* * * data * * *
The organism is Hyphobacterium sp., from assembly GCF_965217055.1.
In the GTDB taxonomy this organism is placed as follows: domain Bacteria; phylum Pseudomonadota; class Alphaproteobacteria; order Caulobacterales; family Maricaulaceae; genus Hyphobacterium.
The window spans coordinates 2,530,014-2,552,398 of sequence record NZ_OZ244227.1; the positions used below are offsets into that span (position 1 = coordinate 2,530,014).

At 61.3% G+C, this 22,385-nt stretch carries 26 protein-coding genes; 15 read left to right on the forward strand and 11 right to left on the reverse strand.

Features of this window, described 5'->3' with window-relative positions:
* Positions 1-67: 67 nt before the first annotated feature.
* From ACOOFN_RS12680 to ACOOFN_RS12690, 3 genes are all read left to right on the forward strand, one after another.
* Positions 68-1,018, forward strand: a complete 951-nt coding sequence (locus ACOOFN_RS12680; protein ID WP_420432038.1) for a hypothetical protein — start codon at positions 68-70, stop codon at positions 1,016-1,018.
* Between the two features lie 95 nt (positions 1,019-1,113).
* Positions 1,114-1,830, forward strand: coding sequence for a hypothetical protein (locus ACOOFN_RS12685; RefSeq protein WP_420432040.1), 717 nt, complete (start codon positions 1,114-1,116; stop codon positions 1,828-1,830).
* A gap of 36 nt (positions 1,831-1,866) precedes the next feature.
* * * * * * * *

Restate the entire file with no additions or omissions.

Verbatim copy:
The organism is Hyphobacterium sp., from assembly GCF_965217055.1.
In the GTDB taxonomy this organism is placed as follows: domain Bacteria; phylum Pseudomonadota; class Alphaproteobacteria; order Caulobacterales; family Maricaulaceae; genus Hyphobacterium.
The window spans coordinates 2,530,014-2,552,398 of sequence record NZ_OZ244227.1; the positions used below are offsets into that span (position 1 = coordinate 2,530,014).

At 61.3% G+C, this 22,385-nt stretch carries 26 protein-coding genes; 15 read left to right on the forward strand and 11 right to left on the reverse strand.

Features of this window, described 5'->3' with window-relative positions:
* Positions 1-67: 67 nt before the first annotated feature.
* From ACOOFN_RS12680 to ACOOFN_RS12690, 3 genes are all read left to right on the forward strand, one after another.
* Positions 68-1,018, forward strand: a complete 951-nt coding sequence (locus ACOOFN_RS12680; protein ID WP_420432038.1) for a hypothetical protein — start codon at positions 68-70, stop codon at positions 1,016-1,018.
* Between the two features lie 95 nt (positions 1,019-1,113).
* Positions 1,114-1,830, forward strand: coding sequence for a hypothetical protein (locus ACOOFN_RS12685; RefSeq protein WP_420432040.1), 717 nt, complete (start codon positions 1,114-1,116; stop codon positions 1,828-1,830).
* A gap of 36 nt (positions 1,831-1,866) precedes the next feature.